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Re: [sca_moneyer] Re: Hey everyone....

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  • William D. Tilman
    Thanks for all the great advice on getting dies together. I think I m going to go down to my local steel recycling place and see if I can t get some 1
    Message 1 of 14 , Jul 1 7:46 AM
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      Thanks for all the great advice on getting dies together.  I think I'm going to go down to my local steel recycling place and see if I can't get some 1" cold-rolled steel to start with. 
      Next, the actual coin blank, either silver or brass?  Are there places that supply the actual 1" blank?  Or are they punched out of a sheet?
       
      -A
    • Brian Ferguson
      Silver and brass can work, but the vast majority of SCA coinage is made in lead-free pewter (~95% tin). It s relatively cheap, and easy to work. You can make
      Message 2 of 14 , Jul 1 8:55 AM
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        Silver and brass can work, but the vast majority of SCA coinage is made
        in lead-free pewter (~95% tin). It's relatively cheap, and easy to work.

        You can make blanks with just a hammer and an anvil using the "old
        method" described in the moneyers handbook excerpts file (check the
        files section of the list website.) If you're doing serious production
        though, using a rolling mill to make sheet will speed things up
        tremendously. You can also buy pewter sheet, but it's significantly
        more expensive.

        -Derian.

        > Thanks for all the great advice on getting dies together. I think I'm
        > going to go down to my local steel recycling place and see if I can't
        > get some 1" cold-rolled steel to start with.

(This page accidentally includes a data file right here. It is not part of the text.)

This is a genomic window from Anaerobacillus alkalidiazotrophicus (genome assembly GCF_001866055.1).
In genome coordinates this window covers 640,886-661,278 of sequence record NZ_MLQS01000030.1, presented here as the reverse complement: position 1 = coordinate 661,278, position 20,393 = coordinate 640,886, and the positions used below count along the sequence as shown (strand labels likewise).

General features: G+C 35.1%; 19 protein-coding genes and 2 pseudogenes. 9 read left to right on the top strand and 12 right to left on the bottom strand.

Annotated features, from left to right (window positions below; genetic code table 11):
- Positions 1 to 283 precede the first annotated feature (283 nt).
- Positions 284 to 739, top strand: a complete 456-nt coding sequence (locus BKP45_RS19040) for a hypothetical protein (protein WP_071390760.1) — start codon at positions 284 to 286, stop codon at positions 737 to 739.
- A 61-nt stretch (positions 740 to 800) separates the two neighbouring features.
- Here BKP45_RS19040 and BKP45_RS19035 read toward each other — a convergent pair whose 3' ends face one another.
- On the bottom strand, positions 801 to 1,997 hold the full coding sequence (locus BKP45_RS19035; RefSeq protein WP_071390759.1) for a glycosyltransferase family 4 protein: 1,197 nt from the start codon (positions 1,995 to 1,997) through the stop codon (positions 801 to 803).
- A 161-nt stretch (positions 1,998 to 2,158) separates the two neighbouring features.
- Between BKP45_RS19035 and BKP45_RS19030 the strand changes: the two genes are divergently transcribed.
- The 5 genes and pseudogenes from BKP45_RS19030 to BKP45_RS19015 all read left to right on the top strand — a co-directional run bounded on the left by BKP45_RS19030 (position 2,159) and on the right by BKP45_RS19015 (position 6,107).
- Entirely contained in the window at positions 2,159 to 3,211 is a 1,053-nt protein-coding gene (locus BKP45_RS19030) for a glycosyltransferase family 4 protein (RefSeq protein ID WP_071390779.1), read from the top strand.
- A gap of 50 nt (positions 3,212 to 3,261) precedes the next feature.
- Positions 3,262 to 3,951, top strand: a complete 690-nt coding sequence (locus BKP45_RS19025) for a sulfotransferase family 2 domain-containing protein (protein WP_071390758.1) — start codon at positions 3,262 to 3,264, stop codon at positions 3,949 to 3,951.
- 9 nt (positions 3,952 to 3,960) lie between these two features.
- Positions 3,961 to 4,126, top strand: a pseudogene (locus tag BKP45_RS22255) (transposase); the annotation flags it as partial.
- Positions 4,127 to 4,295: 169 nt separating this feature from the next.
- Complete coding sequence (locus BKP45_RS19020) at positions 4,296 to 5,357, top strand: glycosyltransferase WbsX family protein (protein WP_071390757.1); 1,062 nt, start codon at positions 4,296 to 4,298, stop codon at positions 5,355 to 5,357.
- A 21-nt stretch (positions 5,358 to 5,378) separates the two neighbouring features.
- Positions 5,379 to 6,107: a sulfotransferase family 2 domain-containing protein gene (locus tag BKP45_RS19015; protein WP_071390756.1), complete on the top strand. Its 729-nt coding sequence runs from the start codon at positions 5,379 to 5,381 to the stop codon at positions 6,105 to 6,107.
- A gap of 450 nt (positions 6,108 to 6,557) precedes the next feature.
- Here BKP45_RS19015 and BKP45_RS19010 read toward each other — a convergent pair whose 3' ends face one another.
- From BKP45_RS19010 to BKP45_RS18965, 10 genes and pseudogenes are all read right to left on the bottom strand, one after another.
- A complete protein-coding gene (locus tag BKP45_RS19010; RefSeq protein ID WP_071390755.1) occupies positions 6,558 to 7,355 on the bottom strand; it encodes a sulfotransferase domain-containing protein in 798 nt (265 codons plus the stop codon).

> Next, the actual coin blank, either silver or brass? Are there places
        > that supply the actual 1" blank? Or are they punched out of a sheet?
        >
        > -A
      • klessig
        ... porosity. I I would really tend to doubt it. Such prosity would be evident wen cutting or machining. I have never ever seen such when working steel. [And
        Message 3 of 14 , Jul 1 11:55 PM
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          >, I think I know what the depression stuff is. It's
          porosity. I

          I would really tend to doubt it. Such prosity would be evident wen
          cutting or machining. I have never ever seen such when working steel.
          [And drill rod would be no less or more likely to have such. . It
          would also not likely be radially symmetric. I would expect different
          density at different locations.
        • klessig
          ... I would recommend staying away from brass until you have more experience, and then staying away from it any way. A bitch to strike well, been there done
          Message 4 of 14 , Jul 2 12:01 AM
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            >Next, the actual coin blank, either silver or brass?

            I would recommend staying away from brass until you have more
            experience, and then staying away from it any way. A bitch to strike
            well, been there done that.

            Silver is EXCELLENT stuff to strike. but pricey.
            If you want to do silver, there are several places that will sell you
            either sterling or fine silver discs [Mettaliferous is the one I use
            when I need it, and a feeling lazy] I recommend fine.


            The west kingdom guild can (and will sell you pewter blanks. I will
            have some at Pennsic.
          • Bart Saxton
            I second the comments on brass. It s not much fun. Hard to anneal with my supply of tools. And even store bought annealled stock is too hard for me to get good
            Message 5 of 14 , Jul 2 7:37 AM
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              I second the comments on brass. It's not much fun. Hard to anneal with
              my supply of tools. And even store bought annealled stock is too hard
              for me to get good clean strikes from. Pain in the neck.

              bart
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